Oceans of Opportunities

Occupying more than two-thirds of the Earth’s surface, the oceans play a crucial role in regulating processes essential to the planet, like producing oxygen and storing carbon. They also contain huge living and non-living resources, many of which are still little known or characterised. The importance of protecting the oceans and the sustainable exploitation of their resources is widely acknowledged and the subject of numerous global initiatives. These include the UN Ocean Conference, which is currently taking place in Lisbon and whose mission is to take steps to implement measures that contribute to “conserve and sustainably use the oceans, seas and marine resources for sustainable development”, the 14th of the United Nations’ 17 Sustainable Development Goals.

In national terms, the importance of ocean resources and the blue economy is clear. Although one could say that much more could have been done, it is undeniable that Portugal has taken decisive steps in positioning itself as a relevant actor in certain ocean-related sectors. One example was the effort made to submit the request for the extension of the continental shelf to the United Nations. Once granted, this request will add a vast area of ocean floor, in the triangle between the Azores, Madeira and the mainland, to the national territory. Another example is the offshore wind farm installed off Viana do Castelo, whose technology had been previously validated, also on the Portuguese sea. In said cases, as in others, the knowledge already accrued is by itself relevant, but it leads to many different challenges and opportunities.

In general, in order to exploit the oceans sustainably, we need to expand our knowledge and to carry out a greater and better characterisation of their resources, while reaching a better understanding of their internal processes and interactions. There will be an increasing need to collect significant amounts of data, along the water column and on the ocean floor, at great depths and in remote regions. It will also be necessary to use this data to feed models that allow predicting developments, analysing alternative scenarios, allowing for the most informed decision-making processes. The identified needs lead to research and technological development challenges, which, due to their essentially applied nature, are intrinsically multidisciplinary.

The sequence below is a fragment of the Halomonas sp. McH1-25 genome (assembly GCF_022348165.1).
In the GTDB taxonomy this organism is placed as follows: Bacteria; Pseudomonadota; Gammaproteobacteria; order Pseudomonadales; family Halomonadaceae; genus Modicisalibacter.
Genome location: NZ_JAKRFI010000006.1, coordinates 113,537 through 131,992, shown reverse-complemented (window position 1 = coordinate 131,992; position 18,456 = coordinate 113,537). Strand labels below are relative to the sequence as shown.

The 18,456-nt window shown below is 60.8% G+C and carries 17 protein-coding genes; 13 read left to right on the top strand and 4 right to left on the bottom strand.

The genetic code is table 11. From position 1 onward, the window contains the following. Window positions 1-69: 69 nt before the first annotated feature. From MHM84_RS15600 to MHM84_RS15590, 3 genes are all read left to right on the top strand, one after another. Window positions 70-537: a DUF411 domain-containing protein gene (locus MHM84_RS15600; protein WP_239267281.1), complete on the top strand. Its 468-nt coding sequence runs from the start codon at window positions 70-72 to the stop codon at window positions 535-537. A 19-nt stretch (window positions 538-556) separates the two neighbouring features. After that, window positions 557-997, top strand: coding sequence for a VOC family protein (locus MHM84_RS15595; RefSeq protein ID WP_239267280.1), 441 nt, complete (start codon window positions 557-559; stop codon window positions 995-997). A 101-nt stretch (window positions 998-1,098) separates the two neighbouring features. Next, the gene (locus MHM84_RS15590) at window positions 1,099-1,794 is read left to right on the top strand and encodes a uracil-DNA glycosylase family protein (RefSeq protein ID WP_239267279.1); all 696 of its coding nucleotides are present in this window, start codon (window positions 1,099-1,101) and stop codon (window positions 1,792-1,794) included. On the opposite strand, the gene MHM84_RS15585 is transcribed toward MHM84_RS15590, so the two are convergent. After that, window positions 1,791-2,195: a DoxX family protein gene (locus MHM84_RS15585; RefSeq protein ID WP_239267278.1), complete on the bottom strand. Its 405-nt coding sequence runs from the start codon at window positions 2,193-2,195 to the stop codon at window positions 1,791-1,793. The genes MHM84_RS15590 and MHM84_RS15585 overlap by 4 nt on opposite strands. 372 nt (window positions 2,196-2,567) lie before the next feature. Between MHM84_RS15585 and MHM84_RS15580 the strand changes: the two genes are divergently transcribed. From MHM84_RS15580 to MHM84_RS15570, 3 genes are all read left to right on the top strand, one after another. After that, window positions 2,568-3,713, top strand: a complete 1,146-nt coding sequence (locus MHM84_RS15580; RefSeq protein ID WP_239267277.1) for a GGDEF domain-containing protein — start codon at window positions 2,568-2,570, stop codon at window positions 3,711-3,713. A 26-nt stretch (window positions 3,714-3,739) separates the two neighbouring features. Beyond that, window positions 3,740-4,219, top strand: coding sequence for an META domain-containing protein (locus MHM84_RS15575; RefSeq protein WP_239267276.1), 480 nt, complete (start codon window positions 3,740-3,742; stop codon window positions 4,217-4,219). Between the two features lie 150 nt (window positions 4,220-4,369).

Although sea technologies are not one of the areas in which INESC TEC initially established itself, our national position as a major institution in this area is undeniable today, due to the impact of the work developed in-house. At the international level, recognition is also increasing, as evidenced by several partnerships established.

We have reached this point thanks to the efforts of many and the leadership of some, but also thanks to the framework provided by the institution’s operational model – which is constantly evolving and enhanced the synergies necessary for all this evolution.

But more important than the point we’ve reached, is what we’ll do in the future. There are numerous opportunities, the human capital is excellent, and the support infrastructures are unique in the country, with relevance abroad. We must do more, and we must do it better. In this sense, we must be selective in the challenges we choose to address, bold in what we propose to do, thorough in the work we do, united in the way we work and resilient in the face of difficulties. Essentially, we must keep being INESC TEC!

Aníbal Matos (Member of the Board of Directors)

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